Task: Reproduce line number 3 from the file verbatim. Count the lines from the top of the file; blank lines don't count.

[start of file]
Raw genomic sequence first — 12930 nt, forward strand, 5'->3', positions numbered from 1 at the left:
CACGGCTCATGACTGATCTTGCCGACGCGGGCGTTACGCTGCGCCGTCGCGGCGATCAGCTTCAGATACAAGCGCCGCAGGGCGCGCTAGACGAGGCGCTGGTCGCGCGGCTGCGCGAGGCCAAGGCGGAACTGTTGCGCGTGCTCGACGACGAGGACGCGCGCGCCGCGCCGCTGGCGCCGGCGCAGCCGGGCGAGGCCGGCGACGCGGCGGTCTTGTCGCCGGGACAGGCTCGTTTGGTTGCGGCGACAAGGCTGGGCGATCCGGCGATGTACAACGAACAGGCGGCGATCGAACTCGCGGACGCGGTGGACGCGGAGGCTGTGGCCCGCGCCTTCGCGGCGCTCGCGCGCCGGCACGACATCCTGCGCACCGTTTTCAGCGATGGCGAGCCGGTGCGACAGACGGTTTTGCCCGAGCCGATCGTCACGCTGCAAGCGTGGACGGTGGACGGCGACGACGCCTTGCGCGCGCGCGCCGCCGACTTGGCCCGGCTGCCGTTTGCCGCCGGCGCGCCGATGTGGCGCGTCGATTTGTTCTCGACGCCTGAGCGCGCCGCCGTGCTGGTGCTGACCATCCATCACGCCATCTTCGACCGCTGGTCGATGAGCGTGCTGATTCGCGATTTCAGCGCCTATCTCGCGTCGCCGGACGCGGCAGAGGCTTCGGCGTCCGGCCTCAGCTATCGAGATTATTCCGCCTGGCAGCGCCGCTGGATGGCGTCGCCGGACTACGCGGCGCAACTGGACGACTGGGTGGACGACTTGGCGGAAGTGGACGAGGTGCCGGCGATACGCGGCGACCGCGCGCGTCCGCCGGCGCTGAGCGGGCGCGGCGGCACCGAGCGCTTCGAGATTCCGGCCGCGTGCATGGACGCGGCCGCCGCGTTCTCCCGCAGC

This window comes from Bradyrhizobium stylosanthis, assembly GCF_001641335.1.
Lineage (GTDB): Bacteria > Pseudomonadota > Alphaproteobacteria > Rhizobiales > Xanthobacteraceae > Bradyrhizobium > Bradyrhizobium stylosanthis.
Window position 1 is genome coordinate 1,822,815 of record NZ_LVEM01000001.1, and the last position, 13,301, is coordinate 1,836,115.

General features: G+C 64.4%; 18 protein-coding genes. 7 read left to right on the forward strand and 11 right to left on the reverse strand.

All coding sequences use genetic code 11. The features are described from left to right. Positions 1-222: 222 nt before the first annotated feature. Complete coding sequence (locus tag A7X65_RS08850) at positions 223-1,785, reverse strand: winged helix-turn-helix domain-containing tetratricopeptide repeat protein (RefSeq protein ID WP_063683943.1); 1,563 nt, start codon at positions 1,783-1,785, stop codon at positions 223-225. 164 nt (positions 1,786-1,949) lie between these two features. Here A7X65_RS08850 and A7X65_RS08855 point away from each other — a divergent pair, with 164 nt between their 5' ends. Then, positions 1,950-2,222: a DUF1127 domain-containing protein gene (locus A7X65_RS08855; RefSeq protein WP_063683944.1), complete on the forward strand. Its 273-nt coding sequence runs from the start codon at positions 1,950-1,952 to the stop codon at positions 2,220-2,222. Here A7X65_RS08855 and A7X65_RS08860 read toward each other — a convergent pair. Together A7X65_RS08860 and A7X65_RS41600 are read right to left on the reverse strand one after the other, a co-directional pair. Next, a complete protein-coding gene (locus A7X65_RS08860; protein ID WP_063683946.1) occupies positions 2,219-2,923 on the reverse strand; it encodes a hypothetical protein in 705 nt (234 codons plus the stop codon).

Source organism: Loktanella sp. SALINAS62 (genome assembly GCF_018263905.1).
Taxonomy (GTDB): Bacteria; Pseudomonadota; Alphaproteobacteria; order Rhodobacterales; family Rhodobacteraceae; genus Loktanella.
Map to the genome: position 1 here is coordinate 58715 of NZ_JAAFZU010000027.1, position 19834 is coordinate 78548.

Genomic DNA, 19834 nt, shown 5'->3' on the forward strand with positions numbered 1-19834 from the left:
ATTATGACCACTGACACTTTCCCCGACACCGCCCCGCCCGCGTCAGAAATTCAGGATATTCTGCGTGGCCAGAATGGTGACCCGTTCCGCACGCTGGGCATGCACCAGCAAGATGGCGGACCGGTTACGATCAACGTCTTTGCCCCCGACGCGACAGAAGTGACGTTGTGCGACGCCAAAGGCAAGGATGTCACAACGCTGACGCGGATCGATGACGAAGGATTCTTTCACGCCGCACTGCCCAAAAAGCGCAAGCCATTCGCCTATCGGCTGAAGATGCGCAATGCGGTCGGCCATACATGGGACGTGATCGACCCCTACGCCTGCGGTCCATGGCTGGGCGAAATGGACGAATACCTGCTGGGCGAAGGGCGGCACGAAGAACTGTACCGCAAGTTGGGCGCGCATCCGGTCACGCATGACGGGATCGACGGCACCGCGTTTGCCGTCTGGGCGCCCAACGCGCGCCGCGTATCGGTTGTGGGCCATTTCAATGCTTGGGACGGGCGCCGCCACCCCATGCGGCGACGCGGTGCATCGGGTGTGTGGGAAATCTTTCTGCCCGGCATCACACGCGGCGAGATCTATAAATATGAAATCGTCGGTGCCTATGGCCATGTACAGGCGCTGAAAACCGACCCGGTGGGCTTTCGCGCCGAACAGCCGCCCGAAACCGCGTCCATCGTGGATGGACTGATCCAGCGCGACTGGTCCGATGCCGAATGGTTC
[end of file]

This window comes from Bradyrhizobium stylosanthis, assembly GCF_001641335.1.